John Tardy: [laughs] Wow. You know, I guess, as cheesy as it might sound, we still have fun with what we're doing. Our new albums, new music kind of keeps us going and makes us excited to play it. "Darkest Day", our last album, we were playing like 6-7 songs off that album, which a lot of bands don't do. A lot of bands come out with a new album, and even their fans may not have heard their new stuff when they're on tour, and a lot of people are always screaming they wanna hear your old stuff. But when that album came out, we were playing so many songs off it, it seemed to go really well, the fans were digging it and it sounded really good and heavy live, so that was a lot of fun for us. It's really fun to play some of the new instead of the old songs you've been playing for years and years. I also do read a lot of fan e-mail, and you do get a lot of encouraging e-mails, and people come out and say that they saw you, and you sounded better than ever kinda stuff, and it really does make a difference. And you play shows, especially in Tampa, and you see guys come out that have come out to see you from the early '80s and early '90s. It's good to see that also, and all those little things add up and keep us going.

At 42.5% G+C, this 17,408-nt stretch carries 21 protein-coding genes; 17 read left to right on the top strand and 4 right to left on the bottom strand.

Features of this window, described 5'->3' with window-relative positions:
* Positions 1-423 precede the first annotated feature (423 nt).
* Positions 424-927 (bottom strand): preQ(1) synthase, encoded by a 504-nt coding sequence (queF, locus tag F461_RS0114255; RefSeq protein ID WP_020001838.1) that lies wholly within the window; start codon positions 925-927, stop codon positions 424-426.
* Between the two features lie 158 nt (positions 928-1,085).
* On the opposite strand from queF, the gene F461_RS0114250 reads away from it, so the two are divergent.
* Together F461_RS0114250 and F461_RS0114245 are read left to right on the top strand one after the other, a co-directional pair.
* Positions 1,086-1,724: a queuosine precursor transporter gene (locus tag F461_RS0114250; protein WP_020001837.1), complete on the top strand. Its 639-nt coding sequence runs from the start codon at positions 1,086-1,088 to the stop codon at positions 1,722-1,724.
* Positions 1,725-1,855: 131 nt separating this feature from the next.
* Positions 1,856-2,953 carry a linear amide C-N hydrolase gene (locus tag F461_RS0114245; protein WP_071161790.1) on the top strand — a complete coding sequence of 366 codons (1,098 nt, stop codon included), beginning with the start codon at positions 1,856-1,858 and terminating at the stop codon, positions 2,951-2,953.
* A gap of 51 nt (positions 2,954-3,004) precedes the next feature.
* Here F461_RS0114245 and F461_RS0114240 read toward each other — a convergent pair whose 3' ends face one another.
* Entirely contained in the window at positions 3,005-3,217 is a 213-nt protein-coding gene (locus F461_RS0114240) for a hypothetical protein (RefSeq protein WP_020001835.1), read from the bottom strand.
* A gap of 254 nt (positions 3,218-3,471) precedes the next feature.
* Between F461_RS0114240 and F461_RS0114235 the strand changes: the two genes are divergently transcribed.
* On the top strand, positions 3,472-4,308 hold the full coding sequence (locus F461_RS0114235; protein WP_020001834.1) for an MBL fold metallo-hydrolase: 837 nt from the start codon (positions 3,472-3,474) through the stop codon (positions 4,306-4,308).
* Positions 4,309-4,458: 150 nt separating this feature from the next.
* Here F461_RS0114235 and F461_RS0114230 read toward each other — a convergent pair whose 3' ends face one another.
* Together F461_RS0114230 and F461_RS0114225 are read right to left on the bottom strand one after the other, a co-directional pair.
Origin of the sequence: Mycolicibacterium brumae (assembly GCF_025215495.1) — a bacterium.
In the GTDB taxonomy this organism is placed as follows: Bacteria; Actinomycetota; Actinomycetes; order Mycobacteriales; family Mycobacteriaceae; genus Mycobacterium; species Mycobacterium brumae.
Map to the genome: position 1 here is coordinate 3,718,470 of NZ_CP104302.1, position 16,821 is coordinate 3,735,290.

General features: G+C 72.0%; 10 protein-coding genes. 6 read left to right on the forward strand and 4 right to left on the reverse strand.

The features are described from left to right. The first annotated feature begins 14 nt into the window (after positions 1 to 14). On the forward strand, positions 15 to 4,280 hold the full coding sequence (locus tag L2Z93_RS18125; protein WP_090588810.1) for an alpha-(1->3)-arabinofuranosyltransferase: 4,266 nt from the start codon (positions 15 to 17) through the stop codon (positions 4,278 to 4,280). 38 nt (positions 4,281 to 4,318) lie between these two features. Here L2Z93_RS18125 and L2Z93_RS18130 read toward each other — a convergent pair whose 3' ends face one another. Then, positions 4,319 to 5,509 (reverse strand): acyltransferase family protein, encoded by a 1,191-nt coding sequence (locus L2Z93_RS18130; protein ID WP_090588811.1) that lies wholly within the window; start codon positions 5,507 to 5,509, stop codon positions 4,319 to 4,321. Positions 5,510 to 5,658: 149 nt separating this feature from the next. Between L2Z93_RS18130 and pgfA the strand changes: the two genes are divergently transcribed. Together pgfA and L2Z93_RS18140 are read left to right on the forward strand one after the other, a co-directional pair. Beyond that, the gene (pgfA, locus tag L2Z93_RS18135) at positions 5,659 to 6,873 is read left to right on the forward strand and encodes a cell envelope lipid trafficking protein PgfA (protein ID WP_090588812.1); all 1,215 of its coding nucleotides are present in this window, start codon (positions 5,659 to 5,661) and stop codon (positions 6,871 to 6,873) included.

Metal Revolution: In 2007 you changed from Roadrunner Records to Candlelight Records. How was your work with Candlelight and has it had any importance to you as a band?